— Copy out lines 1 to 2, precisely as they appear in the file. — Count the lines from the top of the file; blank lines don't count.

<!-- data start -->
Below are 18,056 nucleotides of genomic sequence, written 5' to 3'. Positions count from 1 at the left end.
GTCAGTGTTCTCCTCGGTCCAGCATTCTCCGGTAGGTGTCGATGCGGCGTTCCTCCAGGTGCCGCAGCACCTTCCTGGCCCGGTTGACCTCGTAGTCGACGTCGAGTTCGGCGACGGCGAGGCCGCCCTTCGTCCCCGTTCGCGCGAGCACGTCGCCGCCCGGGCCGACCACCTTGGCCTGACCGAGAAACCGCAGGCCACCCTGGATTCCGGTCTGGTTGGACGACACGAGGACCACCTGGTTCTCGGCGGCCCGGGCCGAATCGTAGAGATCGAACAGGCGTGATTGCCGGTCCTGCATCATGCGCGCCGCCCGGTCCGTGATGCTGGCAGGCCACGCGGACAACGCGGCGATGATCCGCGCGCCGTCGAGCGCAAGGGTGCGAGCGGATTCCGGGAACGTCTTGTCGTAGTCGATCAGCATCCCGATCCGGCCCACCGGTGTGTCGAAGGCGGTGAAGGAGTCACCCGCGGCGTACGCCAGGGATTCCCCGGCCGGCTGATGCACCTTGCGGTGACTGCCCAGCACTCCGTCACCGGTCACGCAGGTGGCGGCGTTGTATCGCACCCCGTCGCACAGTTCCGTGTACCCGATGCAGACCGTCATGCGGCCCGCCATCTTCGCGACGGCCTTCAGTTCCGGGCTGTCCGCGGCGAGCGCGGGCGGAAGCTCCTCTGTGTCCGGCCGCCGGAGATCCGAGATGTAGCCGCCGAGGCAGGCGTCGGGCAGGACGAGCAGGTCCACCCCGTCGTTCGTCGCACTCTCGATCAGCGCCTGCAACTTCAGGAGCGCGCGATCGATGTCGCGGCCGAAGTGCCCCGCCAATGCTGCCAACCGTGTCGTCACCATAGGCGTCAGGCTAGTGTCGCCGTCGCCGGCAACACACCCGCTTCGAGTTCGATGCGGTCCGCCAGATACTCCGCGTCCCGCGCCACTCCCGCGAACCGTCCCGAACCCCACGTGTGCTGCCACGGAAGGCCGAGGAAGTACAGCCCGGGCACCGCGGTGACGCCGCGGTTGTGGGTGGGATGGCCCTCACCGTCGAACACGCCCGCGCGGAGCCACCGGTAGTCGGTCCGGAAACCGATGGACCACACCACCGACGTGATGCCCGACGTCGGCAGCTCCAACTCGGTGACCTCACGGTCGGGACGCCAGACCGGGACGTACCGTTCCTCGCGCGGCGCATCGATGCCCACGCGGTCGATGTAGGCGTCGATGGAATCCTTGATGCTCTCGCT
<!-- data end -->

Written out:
Below are 18,056 nucleotides of genomic sequence, written 5' to 3'. Positions count from 1 at the left end.
GTCAGTGTTCTCCTCGGTCCAGCATTCTCCGGTAGGTGTCGATGCGGCGTTCCTCCAGGTGCCGCAGCACCTTCCTGGCCCGGTTGACCTCGTAGTCGACGTCGAGTTCGGCGACGGCGAGGCCGCCCTTCGTCCCCGTTCGCGCGAGCACGTCGCCGCCCGGGCCGACCACCTTGGCCTGACCGAGAAACCGCAGGCCACCCTGGATTCCGGTCTGGTTGGACGACACGAGGACCACCTGGTTCTCGGCGGCCCGGGCCGAATCGTAGAGATCGAACAGGCGTGATTGCCGGTCCTGCATCATGCGCGCCGCCCGGTCCGTGATGCTGGCAGGCCACGCGGACAACGCGGCGATGATCCGCGCGCCGTCGAGCGCAAGGGTGCGAGCGGATTCCGGGAACGTCTTGTCGTAGTCGATCAGCATCCCGATCCGGCCCACCGGTGTGTCGAAGGCGGTGAAGGAGTCACCCGCGGCGTACGCCAGGGATTCCCCGGCCGGCTGATGCACCTTGCGGTGACTGCCCAGCACTCCGTCACCGGTCACGCAGGTGGCGGCGTTGTATCGCACCCCGTCGCACAGTTCCGTGTACCCGATGCAGACCGTCATGCGGCCCGCCATCTTCGCGACGGCCTTCAGTTCCGGGCTGTCCGCGGCGAGCGCGGGCGGAAGCTCCTCTGTGTCCGGCCGCCGGAGATCCGAGATGTAGCCGCCGAGGCAGGCGTCGGGCAGGACGAGCAGGTCCACCCCGTCGTTCGTCGCACTCTCGATCAGCGCCTGCAACTTCAGGAGCGCGCGATCGATGTCGCGGCCGAAGTGCCCCGCCAATGCTGCCAACCGTGTCGTCACCATAGGCGTCAGGCTAGTGTCGCCGTCGCCGGCAACACACCCGCTTCGAGTTCGATGCGGTCCGCCAGATACTCCGCGTCCCGCGCCACTCCCGCGAACCGTCCCGAACCCCACGTGTGCTGCCACGGAAGGCCGAGGAAGTACAGCCCGGGCACCGCGGTGACGCCGCGGTTGTGGGTGGGATGGCCCTCACCGTCGAACACGCCCGCGCGGAGCCACCGGTAGTCGGTCCGGAAACCGATGGACCACACCACCGACGTGATGCCCGACGTCGGCAGCTCCAACTCGGTGACCTCACGGTCGGGACGCCAGACCGGGACGTACCGTTCCTCGCGCGGCGCATCGATGCCCACGCGGTCGATGTAGGCGTCGATGGAATCCTTGATGCTCTCGCT